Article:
|Prep for the chili sauce|
|For the chili and vegetable mixture|
|For the chili sauce|
|1 tsp, ground|
Prep for the chili sauce
Soak the sun-dried tomatoes for about 15 minutes.
You will use these tomatoes in later steps to prepare the chili sauce.
For the chili and vegetable mixture
Cut the fresh tomatoes, mushrooms, bell peppers, and olives into fine cubes. Finely chop the shallot.
Cut the corn off the cob using a knife (a fillet knife works best). To do this, place the corncob in a bowl and slice down along the cob.
Place everything in a saucepan or bowl. Combine the vegetables with the herbs and mix well. Set to the side.
For the chili sauce
Let the soaked sun-dried tomatoes drain, then rinse off, and add to the blender along with the rest of the ingredients. Blend well at high speed to purée the sauce.
If you want a stronger wild garlic flavor, you can either increase the amount of the dried powder or use fresh wild garlic. If you choose the latter, it is best to use ten times the amount called for in dried form as fresh wild garlic contains a lot of water.
We use a low-salt variety soy sauce called genen shoyu whereas the original recipe calls for the gluten-free soy sauce tamari.
Add the sauce to the vegetables, mix everything well, and serve the raw chili.
Number of tomatoes: The original recipe for 2 servings calls for a total of 1 kilogram of fresh tomatoes. Since our average weight for tomatoes means that the recipe here lists more than 1 kilogram (i.e., 1230 g), you can use one less tomato than our recipe calls for.
Salt content: Both sun-dried tomatoes, which are often salted, and soy sauce add to the salt content of this recipe. If you would like to use less sauce but still want to have the Tamari sauce flavor, then look for sun-dried tomatoes that don’t contain any added sauce.
Differences to traditional chili: In contrast to traditional chili versions such as “Chili con carne,” this is a vegan raw food dish. It doesn’t contain any beans, which do go well with this spicy chili sauce, as beans can’t be prepared raw in larger quantities.
Mace: Ground mace is obtained by drying and grinding the lacy reddish covering or aril of the nutmeg seed. Mace has a somewhat more delicate taste than the nutmeg seed it covers and was mistakenly identified as the nutmeg tree’s blossoms when it was imported to Europe. It is primarily used in Indian and Chinese cuisine, but is also a common ingredient in certain pasta dishes in Italian restaurants in Europe.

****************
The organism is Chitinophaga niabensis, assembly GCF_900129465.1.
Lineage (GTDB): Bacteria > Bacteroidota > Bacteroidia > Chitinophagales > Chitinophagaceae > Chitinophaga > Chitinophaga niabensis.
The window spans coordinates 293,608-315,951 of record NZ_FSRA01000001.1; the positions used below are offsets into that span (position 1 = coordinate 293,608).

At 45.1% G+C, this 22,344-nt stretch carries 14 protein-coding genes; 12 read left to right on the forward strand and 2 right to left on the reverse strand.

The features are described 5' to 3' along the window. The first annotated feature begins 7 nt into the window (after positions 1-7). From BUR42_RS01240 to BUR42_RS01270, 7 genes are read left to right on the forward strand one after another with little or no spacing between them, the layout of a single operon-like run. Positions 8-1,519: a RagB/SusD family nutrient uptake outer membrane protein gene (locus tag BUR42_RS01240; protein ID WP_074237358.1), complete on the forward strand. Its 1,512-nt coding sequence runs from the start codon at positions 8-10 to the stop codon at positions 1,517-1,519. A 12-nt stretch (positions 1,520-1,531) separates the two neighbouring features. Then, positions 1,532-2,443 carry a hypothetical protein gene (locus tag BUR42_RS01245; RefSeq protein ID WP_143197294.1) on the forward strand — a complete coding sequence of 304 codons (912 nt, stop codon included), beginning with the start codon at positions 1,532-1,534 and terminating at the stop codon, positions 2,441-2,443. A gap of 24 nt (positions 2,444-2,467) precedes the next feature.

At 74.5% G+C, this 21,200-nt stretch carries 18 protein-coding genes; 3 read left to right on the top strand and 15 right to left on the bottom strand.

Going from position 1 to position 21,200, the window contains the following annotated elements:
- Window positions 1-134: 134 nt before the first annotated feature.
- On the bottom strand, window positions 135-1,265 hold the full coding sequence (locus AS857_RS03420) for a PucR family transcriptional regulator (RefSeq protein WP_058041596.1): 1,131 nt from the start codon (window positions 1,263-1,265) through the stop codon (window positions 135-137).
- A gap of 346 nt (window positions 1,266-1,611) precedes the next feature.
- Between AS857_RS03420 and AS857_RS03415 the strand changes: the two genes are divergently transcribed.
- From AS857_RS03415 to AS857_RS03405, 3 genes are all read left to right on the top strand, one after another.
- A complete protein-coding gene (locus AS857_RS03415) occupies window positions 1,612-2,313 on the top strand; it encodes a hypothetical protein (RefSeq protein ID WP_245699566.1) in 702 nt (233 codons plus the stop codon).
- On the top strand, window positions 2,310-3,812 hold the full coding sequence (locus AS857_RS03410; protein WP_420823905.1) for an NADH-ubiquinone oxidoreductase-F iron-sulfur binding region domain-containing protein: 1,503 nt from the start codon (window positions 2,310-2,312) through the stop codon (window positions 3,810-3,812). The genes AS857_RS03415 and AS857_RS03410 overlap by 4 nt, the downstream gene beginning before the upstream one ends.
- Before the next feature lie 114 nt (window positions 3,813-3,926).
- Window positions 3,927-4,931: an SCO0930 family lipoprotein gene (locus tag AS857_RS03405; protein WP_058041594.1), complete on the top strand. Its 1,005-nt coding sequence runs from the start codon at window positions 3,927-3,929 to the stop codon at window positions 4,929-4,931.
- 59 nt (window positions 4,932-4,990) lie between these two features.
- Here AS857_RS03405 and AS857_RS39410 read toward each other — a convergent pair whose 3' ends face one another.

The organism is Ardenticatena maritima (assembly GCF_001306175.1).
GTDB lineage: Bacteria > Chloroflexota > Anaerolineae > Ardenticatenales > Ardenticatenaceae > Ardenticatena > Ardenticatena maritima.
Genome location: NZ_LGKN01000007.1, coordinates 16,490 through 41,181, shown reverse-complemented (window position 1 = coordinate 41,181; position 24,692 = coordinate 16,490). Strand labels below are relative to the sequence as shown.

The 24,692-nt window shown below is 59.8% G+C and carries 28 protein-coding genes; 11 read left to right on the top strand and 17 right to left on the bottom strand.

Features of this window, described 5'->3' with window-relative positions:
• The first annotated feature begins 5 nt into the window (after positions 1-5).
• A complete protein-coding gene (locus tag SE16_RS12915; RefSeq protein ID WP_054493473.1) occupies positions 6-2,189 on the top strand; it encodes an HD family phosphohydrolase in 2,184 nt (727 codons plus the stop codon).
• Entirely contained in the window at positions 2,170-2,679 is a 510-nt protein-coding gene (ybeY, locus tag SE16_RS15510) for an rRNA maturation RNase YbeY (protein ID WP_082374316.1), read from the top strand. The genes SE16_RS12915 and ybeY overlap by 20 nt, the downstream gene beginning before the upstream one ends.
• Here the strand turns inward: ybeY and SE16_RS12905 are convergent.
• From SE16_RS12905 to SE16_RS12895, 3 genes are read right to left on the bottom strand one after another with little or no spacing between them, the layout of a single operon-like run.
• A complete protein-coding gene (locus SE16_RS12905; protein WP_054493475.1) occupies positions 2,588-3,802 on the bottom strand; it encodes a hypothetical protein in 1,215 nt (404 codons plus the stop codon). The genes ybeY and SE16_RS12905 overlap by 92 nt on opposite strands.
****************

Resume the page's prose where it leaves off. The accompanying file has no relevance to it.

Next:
We don’t consider soy sauce to be raw. Soybeans are generally heated during the production process since green beans of all types contain the glycoprotein phasin, which is toxic for humans. Phasin inhibits the absorption of nutrients in the intestine, causes hemagglutination (clumping of the red blood cells), and in larger amounts can destroy the intestinal villi. Heating processes (e.g., cooking and roasting) destroy phasin and make soybeans and soybean products such as tofu, miso, and tempeh edible for humans. As a result, even unpasteurized soy products are not actually raw, but are instead cooked products that have been “revived” through the process of fermentation.
But at least one brand claims (with two years fermentation and without pasteurization) that its soy sauce is raw. On one Soyana’s website, for example, we find the claim “SUITABLE FOR RAW FOOD”-even though the beans are cooked at the beginning of the production process and are then only “’revived’” via fermentation and not heated again.
I hope this explanation will be helpful for you and will make it clear that these outstanding fermented foods from Soyana have not been reheated but were cooked at the beginning of the process.”
This information should help you understand why we label this recipe as vegan cooked food even though it is listed as raw food in the cookbook it comes from.
Let the flavors meld: Let the chili rest for a while so that the flavors can meld and fully develop. This works great if you want to have it as a to-go meal for the next day.
Use the chili sauce: This chili sauce also goes well with many other dishes and can be stored in the refrigerator for several days without any reduction in flavor.
Spiciness: You can adjust the amount of chili powder to meet your individual needs. Fresh chili peppers are also a nice option.
More wild garlic flavor: Using fresh wild garlic is a good way to increase the wild garlic flavor in this dish. In Switzerland, the season for fresh wild garlic is from March to May. Fresh wild garlic loses some of its flavor when it is heated, but this is not an issue with this raw food dish. Alternatively, you can increase the amount of dried wild garlic.
Vegan chili with beans: As with Chile sin carne, you can also add beans or tofu to this dish. However, the recipe will then no longer be raw. Since uncooked beans contain certain glycoproteins and can only be eaten in limited quantities raw, larger amounts need to be precooked before using. The recipe will no longer be suited for raw foodists, but it will definitely be vegan.